The Academy Financial Handbook has been updated and renamed as the Academy Trust Handbook. The requirements and guidance within the handbook has been building over recent years, with the update this year emphasising three areas where greater clarity is provided.
The first area places an emphasis on reserving places in their governance structure for parents and other stakeholders. The second highlights the benefit of commissioning an external review of governance as a means for identifying improvements. And thirdly, the handbook emphasises cyber security. Baroness Berridge, Under Secretary of State for the School System states:
“Many of you will be aware of the increasing number of cyber-attacks involving ransomware which are affecting the education sector and others. I know that these events can have devastating effects on organisations and individuals, and the Department continues to work with crime prevention agencies to help trusts protect themselves. The handbook highlights the National Crime Agency’s advice not to pay ransoms, and to approach us if your trust finds itself in the very difficult position of contemplating such a payment.”
Parts 6.16 and 6.17 define the expectations further:
6.16 Academy trusts must also be aware of the risk of cybercrime, put in place proportionate controls and take appropriate action where a cyber security incident has occurred.
6.17 Trusts must obtain permission from ESFA to pay any cyber ransom demands. ESFA supports the National Crime Agency’s recommendation not to encourage, endorse, or condone the payment of ransom demands. Payment of ransoms has no guarantee of restoring access or services and is likely to result in repeat incidents.
So what can your Trust do? Well first, you can prioritise understanding the threat context.
Cyber Threat Context
Recent research from Microsoft suggests that education providers across the world are increasingly falling victim to malware encounters. In June 2021, over 64% of all reported enterprise malware encounters across all industries involved organisations in the education sector. This isn’t just a blip though, the education sector has averaged this disproportionate volume of malware encounters for over nine months.
We already know some of the reasons why this increase in malware encounters is occuring. Schools have traditionally taught children in the classroom, at school. However, distance learning creates a larger attack surface, with people at home often having lower security protections than at school. Weaknesses in device and system security and management make it easier for attackers to compromise accounts, spread malware and potentially gain access to sensitive information.
These challenges have been widely reported. The National Cyber Security Centre in the UK, for example, notified all educational organisations in September 2020, March 2021 and June 2021 of the increasing cyber risks. In December 2020, the FBI and associated authorities published an urgent security notice communicating the risk of cyber threats to distance learning programmes. In April, John Gilbert, CIO DfE warned:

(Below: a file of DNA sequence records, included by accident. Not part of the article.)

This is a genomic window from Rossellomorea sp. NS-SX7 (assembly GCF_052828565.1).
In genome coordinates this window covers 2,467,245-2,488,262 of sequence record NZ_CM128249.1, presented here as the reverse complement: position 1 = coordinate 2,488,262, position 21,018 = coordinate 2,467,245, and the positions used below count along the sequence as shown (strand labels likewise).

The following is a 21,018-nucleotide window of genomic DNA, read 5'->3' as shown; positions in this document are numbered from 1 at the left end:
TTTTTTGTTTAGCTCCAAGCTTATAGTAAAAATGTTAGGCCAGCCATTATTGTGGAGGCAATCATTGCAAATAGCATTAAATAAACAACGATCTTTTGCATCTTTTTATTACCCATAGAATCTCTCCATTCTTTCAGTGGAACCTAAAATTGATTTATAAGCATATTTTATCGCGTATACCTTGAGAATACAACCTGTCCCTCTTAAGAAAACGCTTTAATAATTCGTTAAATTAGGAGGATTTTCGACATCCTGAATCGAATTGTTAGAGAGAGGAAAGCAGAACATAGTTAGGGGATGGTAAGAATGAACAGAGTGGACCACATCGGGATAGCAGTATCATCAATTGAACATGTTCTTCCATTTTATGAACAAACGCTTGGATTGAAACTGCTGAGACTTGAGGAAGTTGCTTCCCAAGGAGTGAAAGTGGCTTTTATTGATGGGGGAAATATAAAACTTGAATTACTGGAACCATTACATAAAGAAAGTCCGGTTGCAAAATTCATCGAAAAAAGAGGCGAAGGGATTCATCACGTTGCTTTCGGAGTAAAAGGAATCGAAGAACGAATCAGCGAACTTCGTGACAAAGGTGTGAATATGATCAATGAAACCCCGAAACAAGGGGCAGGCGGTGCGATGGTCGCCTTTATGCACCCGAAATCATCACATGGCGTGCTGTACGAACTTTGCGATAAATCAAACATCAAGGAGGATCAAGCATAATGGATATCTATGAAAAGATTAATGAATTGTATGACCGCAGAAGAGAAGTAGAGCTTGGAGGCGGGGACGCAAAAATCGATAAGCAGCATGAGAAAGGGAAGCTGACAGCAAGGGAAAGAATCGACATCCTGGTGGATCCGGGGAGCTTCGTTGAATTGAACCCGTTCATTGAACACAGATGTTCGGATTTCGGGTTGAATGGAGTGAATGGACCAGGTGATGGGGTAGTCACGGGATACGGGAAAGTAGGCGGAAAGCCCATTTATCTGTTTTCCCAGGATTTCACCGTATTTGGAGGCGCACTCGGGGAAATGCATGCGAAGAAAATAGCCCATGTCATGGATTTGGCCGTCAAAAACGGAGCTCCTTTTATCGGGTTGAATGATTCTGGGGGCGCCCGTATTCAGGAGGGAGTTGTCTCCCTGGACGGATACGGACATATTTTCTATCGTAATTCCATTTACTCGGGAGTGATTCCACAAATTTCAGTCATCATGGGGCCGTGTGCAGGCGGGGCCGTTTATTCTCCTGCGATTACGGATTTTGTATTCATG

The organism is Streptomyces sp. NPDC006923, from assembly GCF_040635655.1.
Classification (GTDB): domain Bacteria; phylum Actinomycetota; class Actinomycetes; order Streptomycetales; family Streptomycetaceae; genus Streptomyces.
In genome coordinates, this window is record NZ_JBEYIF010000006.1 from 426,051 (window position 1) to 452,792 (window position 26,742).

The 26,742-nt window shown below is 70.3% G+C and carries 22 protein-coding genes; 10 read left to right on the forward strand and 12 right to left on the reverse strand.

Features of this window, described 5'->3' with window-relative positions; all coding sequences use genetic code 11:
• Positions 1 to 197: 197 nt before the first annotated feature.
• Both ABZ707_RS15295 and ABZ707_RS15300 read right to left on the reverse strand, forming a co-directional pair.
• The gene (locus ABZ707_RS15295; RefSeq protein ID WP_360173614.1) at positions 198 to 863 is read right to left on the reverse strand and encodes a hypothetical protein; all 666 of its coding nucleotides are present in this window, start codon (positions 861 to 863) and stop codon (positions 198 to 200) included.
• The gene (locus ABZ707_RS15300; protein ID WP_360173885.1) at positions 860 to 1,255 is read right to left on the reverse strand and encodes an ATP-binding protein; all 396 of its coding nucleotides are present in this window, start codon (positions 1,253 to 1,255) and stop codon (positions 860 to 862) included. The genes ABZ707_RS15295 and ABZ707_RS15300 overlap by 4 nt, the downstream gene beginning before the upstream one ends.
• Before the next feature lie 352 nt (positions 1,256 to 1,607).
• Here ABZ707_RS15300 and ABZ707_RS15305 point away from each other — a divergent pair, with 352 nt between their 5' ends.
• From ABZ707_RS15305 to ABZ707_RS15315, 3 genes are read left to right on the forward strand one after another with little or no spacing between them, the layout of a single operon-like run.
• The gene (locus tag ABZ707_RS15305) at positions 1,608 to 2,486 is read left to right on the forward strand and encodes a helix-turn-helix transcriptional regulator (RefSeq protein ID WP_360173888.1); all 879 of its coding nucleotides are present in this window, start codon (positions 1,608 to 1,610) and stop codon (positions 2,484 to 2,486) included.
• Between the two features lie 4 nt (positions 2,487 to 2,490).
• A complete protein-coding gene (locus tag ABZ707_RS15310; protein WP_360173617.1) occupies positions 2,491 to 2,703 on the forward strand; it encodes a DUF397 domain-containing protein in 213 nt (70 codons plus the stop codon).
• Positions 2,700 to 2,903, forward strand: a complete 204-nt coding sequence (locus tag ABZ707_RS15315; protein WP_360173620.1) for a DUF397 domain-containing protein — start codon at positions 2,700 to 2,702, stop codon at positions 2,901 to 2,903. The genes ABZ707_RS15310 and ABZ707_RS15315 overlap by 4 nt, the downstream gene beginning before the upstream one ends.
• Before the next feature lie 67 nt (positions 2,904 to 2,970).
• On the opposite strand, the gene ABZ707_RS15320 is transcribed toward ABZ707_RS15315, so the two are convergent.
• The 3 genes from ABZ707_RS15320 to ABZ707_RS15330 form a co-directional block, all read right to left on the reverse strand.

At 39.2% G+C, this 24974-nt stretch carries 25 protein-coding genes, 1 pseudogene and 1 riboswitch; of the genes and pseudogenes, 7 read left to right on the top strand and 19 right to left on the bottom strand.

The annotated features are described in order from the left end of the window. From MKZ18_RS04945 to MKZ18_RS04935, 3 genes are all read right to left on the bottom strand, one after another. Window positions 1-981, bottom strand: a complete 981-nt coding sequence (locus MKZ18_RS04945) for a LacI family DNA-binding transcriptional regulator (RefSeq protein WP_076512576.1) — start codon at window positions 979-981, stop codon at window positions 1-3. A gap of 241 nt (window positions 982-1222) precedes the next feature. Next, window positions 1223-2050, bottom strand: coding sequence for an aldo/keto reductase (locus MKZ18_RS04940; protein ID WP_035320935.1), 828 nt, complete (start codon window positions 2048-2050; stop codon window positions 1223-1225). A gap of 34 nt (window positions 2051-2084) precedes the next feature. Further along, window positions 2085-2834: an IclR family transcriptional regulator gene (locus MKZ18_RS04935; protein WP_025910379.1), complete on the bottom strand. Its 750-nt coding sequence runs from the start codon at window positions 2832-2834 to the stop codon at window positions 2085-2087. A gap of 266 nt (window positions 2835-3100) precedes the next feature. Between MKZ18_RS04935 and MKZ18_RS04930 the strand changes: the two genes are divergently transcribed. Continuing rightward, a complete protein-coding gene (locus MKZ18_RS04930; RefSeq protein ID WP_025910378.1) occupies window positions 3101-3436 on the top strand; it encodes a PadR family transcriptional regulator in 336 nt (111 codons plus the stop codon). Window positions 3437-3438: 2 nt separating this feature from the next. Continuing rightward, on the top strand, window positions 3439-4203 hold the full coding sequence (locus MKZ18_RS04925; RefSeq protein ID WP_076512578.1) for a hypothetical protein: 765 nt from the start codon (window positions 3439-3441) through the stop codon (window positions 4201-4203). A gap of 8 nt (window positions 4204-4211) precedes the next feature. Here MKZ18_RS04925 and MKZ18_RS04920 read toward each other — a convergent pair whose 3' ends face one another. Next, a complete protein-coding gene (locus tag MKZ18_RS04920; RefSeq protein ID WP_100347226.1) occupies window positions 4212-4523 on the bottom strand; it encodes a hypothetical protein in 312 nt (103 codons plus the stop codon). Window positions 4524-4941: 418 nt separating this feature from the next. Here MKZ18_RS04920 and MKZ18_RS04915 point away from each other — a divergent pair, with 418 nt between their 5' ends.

“It is important that as heads of multi-academy trusts you understand the nature of the threat and the potential for ransomware to cause considerable damage to your institutions in terms of lost data and access to critical services….. Part of this is identifying your ‘crown jewels’ and ensuring you have an incident action plan, along with your defences. Having the ability to restore the systems and recover data from backups is vital in the event of an incident.”
It’s not like Trust’s haven’t been warned!
This threat is becoming so severe that even schools that have not suffered from a malware encounter are starting to be impacted. The increased frequency of cyber attacks on schools has increased the number and severity of risks posed to schools’ information systems. For those schools who are insured, an additional consequence is that there is an increased likelihood of insurers having to cover consequential damages in the event of a successful attack.
Effective information and cyber security is about understanding the Trust’s susceptibility to vulnerabilities being compromised. Through identifying and managing those vulnerabilities, the Trust and its Academies will be protected to an extent that is reasonably possible.
Aside from the usual phishing attacks, the primary attack vector for schools at this time is remote services - RDP. This is a feature that allows external access for IT staff to manage systems and services remotely. If your school or Trust central services use RDP, cyber criminals can find this out by scanning the internet. Should they find it, they can easily hack into your systems. This is how many of the recently published school attacks have been compromised.